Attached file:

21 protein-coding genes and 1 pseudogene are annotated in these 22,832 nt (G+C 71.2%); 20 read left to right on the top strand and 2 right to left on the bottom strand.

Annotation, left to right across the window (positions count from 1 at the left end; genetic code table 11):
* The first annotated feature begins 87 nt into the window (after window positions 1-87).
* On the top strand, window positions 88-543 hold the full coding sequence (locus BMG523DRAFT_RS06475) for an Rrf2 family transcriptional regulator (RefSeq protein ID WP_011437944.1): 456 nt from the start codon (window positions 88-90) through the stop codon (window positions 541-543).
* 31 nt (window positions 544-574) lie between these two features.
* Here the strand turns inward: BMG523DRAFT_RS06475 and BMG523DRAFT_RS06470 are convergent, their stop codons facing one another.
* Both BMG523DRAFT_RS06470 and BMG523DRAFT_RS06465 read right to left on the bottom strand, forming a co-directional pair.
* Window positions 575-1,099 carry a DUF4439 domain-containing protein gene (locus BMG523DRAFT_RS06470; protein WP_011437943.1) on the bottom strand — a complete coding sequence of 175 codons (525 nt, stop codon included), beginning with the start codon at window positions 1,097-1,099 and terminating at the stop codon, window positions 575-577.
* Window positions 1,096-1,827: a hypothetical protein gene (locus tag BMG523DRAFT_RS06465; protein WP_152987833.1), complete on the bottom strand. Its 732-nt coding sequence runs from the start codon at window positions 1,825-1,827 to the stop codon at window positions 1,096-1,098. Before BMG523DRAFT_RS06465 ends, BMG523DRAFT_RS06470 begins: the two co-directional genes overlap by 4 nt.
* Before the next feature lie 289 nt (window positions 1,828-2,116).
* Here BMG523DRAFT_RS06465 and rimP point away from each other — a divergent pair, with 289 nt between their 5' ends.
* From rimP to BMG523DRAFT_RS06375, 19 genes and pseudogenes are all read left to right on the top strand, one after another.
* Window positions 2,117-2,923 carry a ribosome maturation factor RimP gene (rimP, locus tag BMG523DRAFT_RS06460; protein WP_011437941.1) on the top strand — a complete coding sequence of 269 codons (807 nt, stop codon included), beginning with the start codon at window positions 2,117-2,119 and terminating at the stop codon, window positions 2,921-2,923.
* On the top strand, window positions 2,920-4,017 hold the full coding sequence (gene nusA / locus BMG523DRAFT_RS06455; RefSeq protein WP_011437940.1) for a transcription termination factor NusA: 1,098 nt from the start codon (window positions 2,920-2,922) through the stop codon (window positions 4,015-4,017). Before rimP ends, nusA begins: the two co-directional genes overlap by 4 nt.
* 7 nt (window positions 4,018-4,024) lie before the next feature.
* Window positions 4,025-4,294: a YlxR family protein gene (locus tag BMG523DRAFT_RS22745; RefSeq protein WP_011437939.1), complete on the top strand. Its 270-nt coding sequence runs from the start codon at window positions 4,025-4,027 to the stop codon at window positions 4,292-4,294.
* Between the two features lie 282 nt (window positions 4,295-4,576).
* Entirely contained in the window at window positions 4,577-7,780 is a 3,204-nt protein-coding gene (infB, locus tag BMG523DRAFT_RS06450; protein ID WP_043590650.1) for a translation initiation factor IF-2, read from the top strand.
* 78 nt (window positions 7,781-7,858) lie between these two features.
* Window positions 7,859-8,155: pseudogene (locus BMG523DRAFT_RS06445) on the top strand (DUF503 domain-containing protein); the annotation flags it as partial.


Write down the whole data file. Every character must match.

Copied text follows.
21 protein-coding genes and 1 pseudogene are annotated in these 22,832 nt (G+C 71.2%); 20 read left to right on the top strand and 2 right to left on the bottom strand.

Annotation, left to right across the window (positions count from 1 at the left end; genetic code table 11):
* The first annotated feature begins 87 nt into the window (after window positions 1-87).
* On the top strand, window positions 88-543 hold the full coding sequence (locus BMG523DRAFT_RS06475) for an Rrf2 family transcriptional regulator (RefSeq protein ID WP_011437944.1): 456 nt from the start codon (window positions 88-90) through the stop codon (window positions 541-543).
* 31 nt (window positions 544-574) lie between these two features.
* Here the strand turns inward: BMG523DRAFT_RS06475 and BMG523DRAFT_RS06470 are convergent, their stop codons facing one another.
* Both BMG523DRAFT_RS06470 and BMG523DRAFT_RS06465 read right to left on the bottom strand, forming a co-directional pair.
* Window positions 575-1,099 carry a DUF4439 domain-containing protein gene (locus BMG523DRAFT_RS06470; protein WP_011437943.1) on the bottom strand — a complete coding sequence of 175 codons (525 nt, stop codon included), beginning with the start codon at window positions 1,097-1,099 and terminating at the stop codon, window positions 575-577.
* Window positions 1,096-1,827: a hypothetical protein gene (locus tag BMG523DRAFT_RS06465; protein WP_152987833.1), complete on the bottom strand. Its 732-nt coding sequence runs from the start codon at window positions 1,825-1,827 to the stop codon at window positions 1,096-1,098. Before BMG523DRAFT_RS06465 ends, BMG523DRAFT_RS06470 begins: the two co-directional genes overlap by 4 nt.
* Before the next feature lie 289 nt (window positions 1,828-2,116).
* Here BMG523DRAFT_RS06465 and rimP point away from each other — a divergent pair, with 289 nt between their 5' ends.
* From rimP to BMG523DRAFT_RS06375, 19 genes and pseudogenes are all read left to right on the top strand, one after another.
* Window positions 2,117-2,923 carry a ribosome maturation factor RimP gene (rimP, locus tag BMG523DRAFT_RS06460; protein WP_011437941.1) on the top strand — a complete coding sequence of 269 codons (807 nt, stop codon included), beginning with the start codon at window positions 2,117-2,119 and terminating at the stop codon, window positions 2,921-2,923.
* On the top strand, window positions 2,920-4,017 hold the full coding sequence (gene nusA / locus BMG523DRAFT_RS06455; RefSeq protein WP_011437940.1) for a transcription termination factor NusA: 1,098 nt from the start codon (window positions 2,920-2,922) through the stop codon (window positions 4,015-4,017). Before rimP ends, nusA begins: the two co-directional genes overlap by 4 nt.
* 7 nt (window positions 4,018-4,024) lie before the next feature.
* Window positions 4,025-4,294: a YlxR family protein gene (locus tag BMG523DRAFT_RS22745; RefSeq protein WP_011437939.1), complete on the top strand. Its 270-nt coding sequence runs from the start codon at window positions 4,025-4,027 to the stop codon at window positions 4,292-4,294.
* Between the two features lie 282 nt (window positions 4,295-4,576).
* Entirely contained in the window at window positions 4,577-7,780 is a 3,204-nt protein-coding gene (infB, locus tag BMG523DRAFT_RS06450; protein ID WP_043590650.1) for a translation initiation factor IF-2, read from the top strand.
* 78 nt (window positions 7,781-7,858) lie between these two features.
* Window positions 7,859-8,155: pseudogene (locus BMG523DRAFT_RS06445) on the top strand (DUF503 domain-containing protein); the annotation flags it as partial.